Her older brother, Dustin, was the one who prompted her to go to school to earn her commercial driver’s license. She wanted to attend a driving school at a college close to home.
A career development specialist at Michigan Works! Service Center in Ludington, Shayla Savich, suggested the driver training at Muskegon Community College, and she helped Holey put together a resume and other needed paperwork. Michigan Works also helped secure funding for her tuition and books to attend the college, Holey said.
Holey said she’s grateful for Michigan Works and Savich’s help.
“She kept tabs on me to make sure I was OK and see how my career was going,” Holey said.
In college, Holey had to do at least 160 hours of driver’s training to get her license. Even in the midst of that schooling, Holey wasted no time in finding employment as a truck driver.
“I wanted to be out on the road as fast as I could,” she said. “I’d already started filling out job applications in the middle of the class semester.”
That effort paid off. Trucking company Werner Enterprises called her two weeks before graduation, in January 2018, offering her the job she has now. Another 270 hours of the company’s own mandatory driver’s training later, and Holey was feeling more than ready for the road.
She’s enjoyed it since.
“I like being out on the road and just being around the semis,” she said, adding later, “I love it. I get to see new places, new people, taste new food.”
Ask her what her favorite eatery is, and Holey is quick to say that her go-to stop is a Mexican restaurant in Texas, on I-30, exit 111. She always orders a steak dish with cooked jalapenos.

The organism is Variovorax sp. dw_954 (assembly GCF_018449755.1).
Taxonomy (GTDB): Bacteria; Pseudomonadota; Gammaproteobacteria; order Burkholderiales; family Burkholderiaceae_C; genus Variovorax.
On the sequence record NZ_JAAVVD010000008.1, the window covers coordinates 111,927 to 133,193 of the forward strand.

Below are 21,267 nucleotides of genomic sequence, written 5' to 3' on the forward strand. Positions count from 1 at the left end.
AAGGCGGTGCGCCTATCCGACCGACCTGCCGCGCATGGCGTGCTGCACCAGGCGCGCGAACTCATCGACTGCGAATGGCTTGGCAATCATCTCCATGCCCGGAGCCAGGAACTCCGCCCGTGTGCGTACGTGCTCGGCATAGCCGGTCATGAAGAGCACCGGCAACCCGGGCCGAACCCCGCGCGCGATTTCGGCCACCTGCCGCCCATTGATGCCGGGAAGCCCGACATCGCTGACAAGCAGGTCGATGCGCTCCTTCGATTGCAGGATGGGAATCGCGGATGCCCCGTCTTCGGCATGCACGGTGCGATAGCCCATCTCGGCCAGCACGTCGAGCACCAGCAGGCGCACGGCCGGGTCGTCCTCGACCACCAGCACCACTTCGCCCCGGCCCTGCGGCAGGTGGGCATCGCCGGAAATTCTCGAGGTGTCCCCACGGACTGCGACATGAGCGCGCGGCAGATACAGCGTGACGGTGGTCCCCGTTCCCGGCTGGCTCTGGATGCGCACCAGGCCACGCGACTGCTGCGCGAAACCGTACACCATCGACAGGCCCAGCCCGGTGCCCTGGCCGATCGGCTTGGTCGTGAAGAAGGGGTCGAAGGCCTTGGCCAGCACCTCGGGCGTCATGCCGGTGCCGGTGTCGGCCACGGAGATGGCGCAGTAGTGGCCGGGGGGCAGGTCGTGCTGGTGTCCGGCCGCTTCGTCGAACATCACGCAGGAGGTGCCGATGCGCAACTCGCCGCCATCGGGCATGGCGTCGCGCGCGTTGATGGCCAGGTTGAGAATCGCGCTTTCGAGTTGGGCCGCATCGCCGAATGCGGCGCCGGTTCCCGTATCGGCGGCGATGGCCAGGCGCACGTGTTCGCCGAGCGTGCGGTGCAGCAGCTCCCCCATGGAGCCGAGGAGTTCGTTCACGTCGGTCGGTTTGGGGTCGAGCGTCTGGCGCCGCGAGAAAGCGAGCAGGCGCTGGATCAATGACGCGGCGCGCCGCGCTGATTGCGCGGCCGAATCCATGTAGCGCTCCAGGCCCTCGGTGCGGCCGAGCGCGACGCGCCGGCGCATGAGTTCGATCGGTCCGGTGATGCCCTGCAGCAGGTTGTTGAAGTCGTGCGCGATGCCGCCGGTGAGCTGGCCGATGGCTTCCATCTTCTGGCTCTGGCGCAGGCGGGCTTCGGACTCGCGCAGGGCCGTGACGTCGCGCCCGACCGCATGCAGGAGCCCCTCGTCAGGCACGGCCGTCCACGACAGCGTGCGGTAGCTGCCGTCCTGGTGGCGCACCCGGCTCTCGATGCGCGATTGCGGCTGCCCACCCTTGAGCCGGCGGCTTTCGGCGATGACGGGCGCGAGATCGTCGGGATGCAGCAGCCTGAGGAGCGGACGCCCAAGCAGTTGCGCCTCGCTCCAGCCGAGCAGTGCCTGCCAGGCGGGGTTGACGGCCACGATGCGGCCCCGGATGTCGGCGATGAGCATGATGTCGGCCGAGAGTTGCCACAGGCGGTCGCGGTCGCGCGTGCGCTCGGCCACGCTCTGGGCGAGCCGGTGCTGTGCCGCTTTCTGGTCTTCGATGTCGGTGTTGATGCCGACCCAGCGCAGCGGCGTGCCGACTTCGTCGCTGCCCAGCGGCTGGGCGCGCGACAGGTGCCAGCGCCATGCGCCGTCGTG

“It is hot. I didn’t think I’d like it, but I love it,” she said, laughing. “Every time I go to Laredo, I try to stop there and get at least one plate.”
Holey said she and her family also want to start their own trucking business someday. She and her father are putting together a business plan, wherein he’d be the dispatcher and Holey and some of their other relatives would be drivers.
“It’ll take a little while,” she said. “I want to get more experience, that way I can prove that I’m a good liability to start up a business.”
Holey said truck drivers need knowledge and many different skills to do their job, and that it takes more than just being in a driver’s seat for 11 hours a day.
“I’ve met quite a few people who are not truck drivers who say it’s easy, that all you do is sit and drive, and that’s not true,” she said.
Drivers must do maintenance checks on their trucks and trailers, which all have specific requirements that need to be monitored and met. But the biggest sacrifice is the time alone, on the road, away from loved ones, Holey said.
“It takes a lot to give up seeing your family every day,” she said. “That’s pretty much the hardest thing any truck driver can do.”
In February, Holey received a Michigan Works! Impact Award, recognizing her for her perseverance and success in the face of overcoming adversity, along with a special tribute from the Michigan senate, presented by State Sen. Curt VanderWall at a ceremony in Lansing.
Holey said she’s earned other recognitions before, such as a Future Leaders Award from the Ludington Area Jaycees, but this latest honor does stand out.
“It’s exciting,” she said. “I’ve been awarded other awards, but this one shows that I can actually achieve what I want.”